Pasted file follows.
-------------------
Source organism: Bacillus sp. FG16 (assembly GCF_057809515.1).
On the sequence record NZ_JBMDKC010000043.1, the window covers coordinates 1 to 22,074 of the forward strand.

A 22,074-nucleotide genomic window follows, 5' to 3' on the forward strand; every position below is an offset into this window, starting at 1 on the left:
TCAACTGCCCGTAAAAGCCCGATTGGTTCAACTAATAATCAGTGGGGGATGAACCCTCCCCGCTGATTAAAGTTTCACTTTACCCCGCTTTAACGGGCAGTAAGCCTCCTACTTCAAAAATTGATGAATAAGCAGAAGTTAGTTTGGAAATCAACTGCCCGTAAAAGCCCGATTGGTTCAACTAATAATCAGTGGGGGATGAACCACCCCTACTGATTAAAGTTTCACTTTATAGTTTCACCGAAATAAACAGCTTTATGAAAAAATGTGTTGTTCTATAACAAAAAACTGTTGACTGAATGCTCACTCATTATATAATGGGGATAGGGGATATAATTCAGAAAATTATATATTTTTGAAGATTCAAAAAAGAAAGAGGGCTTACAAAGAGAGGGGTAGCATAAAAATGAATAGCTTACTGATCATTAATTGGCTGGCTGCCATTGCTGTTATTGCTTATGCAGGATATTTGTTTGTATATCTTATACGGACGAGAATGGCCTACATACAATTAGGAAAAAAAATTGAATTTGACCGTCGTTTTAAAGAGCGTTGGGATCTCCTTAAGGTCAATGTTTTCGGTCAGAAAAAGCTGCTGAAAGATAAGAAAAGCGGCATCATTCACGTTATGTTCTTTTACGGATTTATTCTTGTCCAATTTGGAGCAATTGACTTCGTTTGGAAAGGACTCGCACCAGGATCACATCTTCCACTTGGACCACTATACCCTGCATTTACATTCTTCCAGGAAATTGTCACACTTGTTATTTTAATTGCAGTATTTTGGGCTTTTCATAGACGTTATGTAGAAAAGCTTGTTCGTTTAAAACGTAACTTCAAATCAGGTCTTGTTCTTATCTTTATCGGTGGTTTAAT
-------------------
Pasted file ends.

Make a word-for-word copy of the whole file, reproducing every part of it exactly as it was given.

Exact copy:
Source organism: Bacillus sp. FG16 (assembly GCF_057809515.1).
On the sequence record NZ_JBMDKC010000043.1, the window covers coordinates 1 to 22,074 of the forward strand.

A 22,074-nucleotide genomic window follows, 5' to 3' on the forward strand; every position below is an offset into this window, starting at 1 on the left:
TCAACTGCCCGTAAAAGCCCGATTGGTTCAACTAATAATCAGTGGGGGATGAACCCTCCCCGCTGATTAAAGTTTCACTTTACCCCGCTTTAACGGGCAGTAAGCCTCCTACTTCAAAAATTGATGAATAAGCAGAAGTTAGTTTGGAAATCAACTGCCCGTAAAAGCCCGATTGGTTCAACTAATAATCAGTGGGGGATGAACCACCCCTACTGATTAAAGTTTCACTTTATAGTTTCACCGAAATAAACAGCTTTATGAAAAAATGTGTTGTTCTATAACAAAAAACTGTTGACTGAATGCTCACTCATTATATAATGGGGATAGGGGATATAATTCAGAAAATTATATATTTTTGAAGATTCAAAAAAGAAAGAGGGCTTACAAAGAGAGGGGTAGCATAAAAATGAATAGCTTACTGATCATTAATTGGCTGGCTGCCATTGCTGTTATTGCTTATGCAGGATATTTGTTTGTATATCTTATACGGACGAGAATGGCCTACATACAATTAGGAAAAAAAATTGAATTTGACCGTCGTTTTAAAGAGCGTTGGGATCTCCTTAAGGTCAATGTTTTCGGTCAGAAAAAGCTGCTGAAAGATAAGAAAAGCGGCATCATTCACGTTATGTTCTTTTACGGATTTATTCTTGTCCAATTTGGAGCAATTGACTTCGTTTGGAAAGGACTCGCACCAGGATCACATCTTCCACTTGGACCACTATACCCTGCATTTACATTCTTCCAGGAAATTGTCACACTTGTTATTTTAATTGCAGTATTTTGGGCTTTTCATAGACGTTATGTAGAAAAGCTTGTTCGTTTAAAACGTAACTTCAAATCAGGTCTTGTTCTTATCTTTATCGGTGGTTTAAT